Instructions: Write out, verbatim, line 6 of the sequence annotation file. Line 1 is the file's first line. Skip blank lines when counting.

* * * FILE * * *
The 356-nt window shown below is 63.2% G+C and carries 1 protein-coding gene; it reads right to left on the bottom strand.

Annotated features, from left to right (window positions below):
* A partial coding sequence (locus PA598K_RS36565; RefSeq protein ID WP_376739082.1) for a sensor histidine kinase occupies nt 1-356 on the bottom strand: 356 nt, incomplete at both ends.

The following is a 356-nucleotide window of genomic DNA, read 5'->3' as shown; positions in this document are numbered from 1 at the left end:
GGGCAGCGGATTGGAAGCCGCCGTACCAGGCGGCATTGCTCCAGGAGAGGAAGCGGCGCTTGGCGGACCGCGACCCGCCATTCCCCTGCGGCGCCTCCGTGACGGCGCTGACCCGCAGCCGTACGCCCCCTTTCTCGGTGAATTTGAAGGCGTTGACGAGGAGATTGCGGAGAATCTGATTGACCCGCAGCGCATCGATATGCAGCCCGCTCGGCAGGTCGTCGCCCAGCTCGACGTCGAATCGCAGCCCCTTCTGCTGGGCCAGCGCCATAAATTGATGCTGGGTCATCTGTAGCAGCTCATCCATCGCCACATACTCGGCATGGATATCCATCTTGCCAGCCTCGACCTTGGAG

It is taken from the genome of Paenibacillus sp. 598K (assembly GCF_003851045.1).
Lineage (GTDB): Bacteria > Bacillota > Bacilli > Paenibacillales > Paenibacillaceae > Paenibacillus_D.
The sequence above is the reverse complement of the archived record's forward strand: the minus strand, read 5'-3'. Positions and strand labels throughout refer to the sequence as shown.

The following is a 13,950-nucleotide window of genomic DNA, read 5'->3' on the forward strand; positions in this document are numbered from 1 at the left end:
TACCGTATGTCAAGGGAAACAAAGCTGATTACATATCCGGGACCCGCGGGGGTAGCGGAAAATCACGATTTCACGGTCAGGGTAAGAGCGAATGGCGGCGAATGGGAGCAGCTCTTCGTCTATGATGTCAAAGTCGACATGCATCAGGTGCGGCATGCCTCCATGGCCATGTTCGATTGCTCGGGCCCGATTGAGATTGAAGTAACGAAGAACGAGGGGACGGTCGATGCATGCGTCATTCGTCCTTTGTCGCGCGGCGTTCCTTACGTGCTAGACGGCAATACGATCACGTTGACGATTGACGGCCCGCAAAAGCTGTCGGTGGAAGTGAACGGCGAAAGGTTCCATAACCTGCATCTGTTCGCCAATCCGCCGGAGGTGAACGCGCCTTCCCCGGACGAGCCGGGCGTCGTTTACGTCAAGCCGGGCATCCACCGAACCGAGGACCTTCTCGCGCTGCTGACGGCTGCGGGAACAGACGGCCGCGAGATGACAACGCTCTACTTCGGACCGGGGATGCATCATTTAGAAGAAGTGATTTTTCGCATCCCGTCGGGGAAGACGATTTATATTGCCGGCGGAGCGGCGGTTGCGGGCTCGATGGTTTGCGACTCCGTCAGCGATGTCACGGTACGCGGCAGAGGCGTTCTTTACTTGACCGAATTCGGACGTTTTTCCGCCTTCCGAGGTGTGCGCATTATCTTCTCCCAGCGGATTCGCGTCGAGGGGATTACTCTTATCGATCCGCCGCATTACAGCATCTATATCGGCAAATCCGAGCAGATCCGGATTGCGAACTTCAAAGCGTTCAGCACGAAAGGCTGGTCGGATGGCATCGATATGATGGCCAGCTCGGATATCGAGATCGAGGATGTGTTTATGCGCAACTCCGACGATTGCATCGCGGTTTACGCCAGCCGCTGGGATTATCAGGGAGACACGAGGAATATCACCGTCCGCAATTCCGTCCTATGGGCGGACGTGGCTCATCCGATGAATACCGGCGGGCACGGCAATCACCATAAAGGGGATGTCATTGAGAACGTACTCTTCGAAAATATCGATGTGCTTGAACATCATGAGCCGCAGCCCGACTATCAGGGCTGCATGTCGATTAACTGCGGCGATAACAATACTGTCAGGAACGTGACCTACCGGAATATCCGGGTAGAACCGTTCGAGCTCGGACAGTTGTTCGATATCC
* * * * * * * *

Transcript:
It is taken from the genome of Paenibacillus sp. 598K (assembly GCF_003851045.1).